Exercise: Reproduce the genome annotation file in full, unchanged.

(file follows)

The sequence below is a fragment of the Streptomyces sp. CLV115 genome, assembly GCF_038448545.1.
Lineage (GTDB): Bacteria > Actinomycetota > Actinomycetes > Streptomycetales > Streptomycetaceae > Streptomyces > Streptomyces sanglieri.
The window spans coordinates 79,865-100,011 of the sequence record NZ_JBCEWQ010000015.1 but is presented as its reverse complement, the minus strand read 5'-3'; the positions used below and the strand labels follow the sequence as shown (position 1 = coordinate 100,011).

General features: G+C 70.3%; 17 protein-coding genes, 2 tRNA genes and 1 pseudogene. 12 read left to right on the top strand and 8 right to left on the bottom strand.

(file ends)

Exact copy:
The sequence below is a fragment of the Streptomyces sp. CLV115 genome, assembly GCF_038448545.1.
Lineage (GTDB): Bacteria > Actinomycetota > Actinomycetes > Streptomycetales > Streptomycetaceae > Streptomyces > Streptomyces sanglieri.
The window spans coordinates 79,865-100,011 of the sequence record NZ_JBCEWQ010000015.1 but is presented as its reverse complement, the minus strand read 5'-3'; the positions used below and the strand labels follow the sequence as shown (position 1 = coordinate 100,011).

General features: G+C 70.3%; 17 protein-coding genes, 2 tRNA genes and 1 pseudogene. 12 read left to right on the top strand and 8 right to left on the bottom strand.